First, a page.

WASHINGTON: The US Treasury is pressing Chrysler to prepare to file for bankruptcy as early as next week, regardless of whether the troubled automaker ties up with Italy's Fiat before an April 30 deadline, US media reported.

Chrysler would file for Chapter 11 bankruptcy protection if it reached a deal with its lenders, allowing Fiat to pick from the existing operations as part of a plan agreed to in principle by the United Auto Workers union, the Wall Street Journal said, citing people familiar with the matter.

President Barack Obama's administration has told Chrysler it will make available up to six billion dollars in new financing if it can work out a deal by the end of the month that would give it a chance for survival.

The administration, which has already provided four billion dollars in loans, has given Chrysler until April 30 to sign a deal or have its bailout money cut off, which could lead to the company's collapse.

The Treasury Department, in the latest trade of offers on slashing the carmaker's debt, proposed Wednesday that the banks and other lenders accept 22 percent of the 6.9 billion dollars they are owed, plus a five percent stake in a reorganized Chrysler, the Journal reported.

But The New York Times said the negotiations have taken a turn, with the Treasury working up a deal with the union that would see pensions and retiree healthcare benefits protected should the company file for bankruptcy.

"It should surprise no one that the administration is planning on contingencies, but we remain focused on the goal and engaged with all stakeholders to bring Chrysler and Fiat to a working partnership," an administration official who asked not to be named told the Times.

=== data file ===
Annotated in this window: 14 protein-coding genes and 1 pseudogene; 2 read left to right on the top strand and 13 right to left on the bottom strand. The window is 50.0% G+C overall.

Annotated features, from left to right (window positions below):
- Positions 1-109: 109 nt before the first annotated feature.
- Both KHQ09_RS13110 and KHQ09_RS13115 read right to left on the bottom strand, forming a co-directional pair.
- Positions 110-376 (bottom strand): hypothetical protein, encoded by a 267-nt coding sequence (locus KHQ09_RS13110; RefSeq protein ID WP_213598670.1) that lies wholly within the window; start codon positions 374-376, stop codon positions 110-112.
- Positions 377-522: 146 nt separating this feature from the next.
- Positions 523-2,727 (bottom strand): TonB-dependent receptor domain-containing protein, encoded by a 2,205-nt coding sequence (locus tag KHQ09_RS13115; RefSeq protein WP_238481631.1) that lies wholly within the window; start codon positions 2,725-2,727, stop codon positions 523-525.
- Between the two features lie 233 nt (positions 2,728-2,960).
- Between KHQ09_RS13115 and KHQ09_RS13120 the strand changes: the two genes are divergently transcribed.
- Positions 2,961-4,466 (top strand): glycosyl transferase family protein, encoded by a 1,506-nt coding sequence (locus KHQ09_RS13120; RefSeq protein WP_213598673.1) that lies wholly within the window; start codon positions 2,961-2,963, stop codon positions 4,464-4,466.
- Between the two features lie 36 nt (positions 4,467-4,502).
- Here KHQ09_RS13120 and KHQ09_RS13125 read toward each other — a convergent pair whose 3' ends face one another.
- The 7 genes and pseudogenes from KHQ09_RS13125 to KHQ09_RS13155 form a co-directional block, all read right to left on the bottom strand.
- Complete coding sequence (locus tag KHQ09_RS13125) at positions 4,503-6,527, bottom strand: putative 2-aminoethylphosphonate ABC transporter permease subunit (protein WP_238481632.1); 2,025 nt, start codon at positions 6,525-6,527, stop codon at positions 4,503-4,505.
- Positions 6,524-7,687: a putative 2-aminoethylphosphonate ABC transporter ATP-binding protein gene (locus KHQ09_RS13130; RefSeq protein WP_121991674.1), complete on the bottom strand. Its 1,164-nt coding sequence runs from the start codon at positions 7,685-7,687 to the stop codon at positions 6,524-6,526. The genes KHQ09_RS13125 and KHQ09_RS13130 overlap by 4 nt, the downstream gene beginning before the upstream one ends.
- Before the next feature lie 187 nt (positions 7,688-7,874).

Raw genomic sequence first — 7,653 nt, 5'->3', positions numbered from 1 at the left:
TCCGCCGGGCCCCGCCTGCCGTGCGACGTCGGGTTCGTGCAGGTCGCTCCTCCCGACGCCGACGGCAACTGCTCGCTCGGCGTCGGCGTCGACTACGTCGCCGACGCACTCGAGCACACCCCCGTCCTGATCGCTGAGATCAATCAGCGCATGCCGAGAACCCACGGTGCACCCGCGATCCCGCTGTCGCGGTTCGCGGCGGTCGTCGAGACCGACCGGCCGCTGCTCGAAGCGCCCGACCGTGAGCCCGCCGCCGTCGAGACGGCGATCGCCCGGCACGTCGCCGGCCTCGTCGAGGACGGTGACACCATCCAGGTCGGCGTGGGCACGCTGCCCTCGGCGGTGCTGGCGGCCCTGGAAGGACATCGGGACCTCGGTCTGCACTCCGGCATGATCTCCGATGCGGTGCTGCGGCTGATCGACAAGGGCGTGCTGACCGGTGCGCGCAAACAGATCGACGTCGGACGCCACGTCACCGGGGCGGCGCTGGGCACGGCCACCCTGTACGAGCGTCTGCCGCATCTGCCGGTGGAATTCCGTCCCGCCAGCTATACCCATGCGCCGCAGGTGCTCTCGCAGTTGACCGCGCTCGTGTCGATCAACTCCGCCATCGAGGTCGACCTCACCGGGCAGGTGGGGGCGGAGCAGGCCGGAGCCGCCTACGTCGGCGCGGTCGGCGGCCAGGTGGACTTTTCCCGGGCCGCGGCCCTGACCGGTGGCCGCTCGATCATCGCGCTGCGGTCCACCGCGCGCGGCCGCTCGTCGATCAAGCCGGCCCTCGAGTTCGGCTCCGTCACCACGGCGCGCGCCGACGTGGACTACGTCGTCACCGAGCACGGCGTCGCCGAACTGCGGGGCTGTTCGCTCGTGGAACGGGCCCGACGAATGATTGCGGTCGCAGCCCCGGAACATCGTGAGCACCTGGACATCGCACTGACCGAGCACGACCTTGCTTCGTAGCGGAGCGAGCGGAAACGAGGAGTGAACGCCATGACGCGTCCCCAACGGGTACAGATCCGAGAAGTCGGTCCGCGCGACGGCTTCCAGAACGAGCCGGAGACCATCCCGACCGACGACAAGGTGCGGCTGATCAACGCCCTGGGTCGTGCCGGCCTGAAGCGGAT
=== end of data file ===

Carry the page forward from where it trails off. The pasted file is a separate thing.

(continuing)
Chrysler spokeswoman Lori McTavish was quoted as saying: "As we move forward in this process, we believe it's important to keep all options open."

If a deal with Chrysler's creditors comes up short, the automaker would go into liquidation, a process that could see its assets sold off to various buyers or shut down altogether, the Journal said, citing anonymous sources.

A Chrysler bankruptcy would signal a watershed in the decline of Detroit's Big Three automakers, which include General Motors and Ford, as they struggle to stay afloat amid the economic crisis with a steep plunge in car sales.

Such a move would send shockwaves throughout an industry which has already seen thousands of jobs slashed, and ripple out to the supply chain of parts manufacturers and car dealers.

Meanwhile Fiat reported a heavy first-quarter loss Thursday of 411 million euros (537 million dollars).

Fiat chief Sergio Marchionne said "we continue to make progress" in talks with Chrysler, in which the Italian giant would initially take a 20 percent stake which would rise to 35 percent and could eventually reach 51 percent.

But German magazine Der Spiegel reported that Fiat could take a majority stake in Opel, a German unit of rival troubled US auto giant GM, which faces a June 1 deadline to present a viable restructuring plan.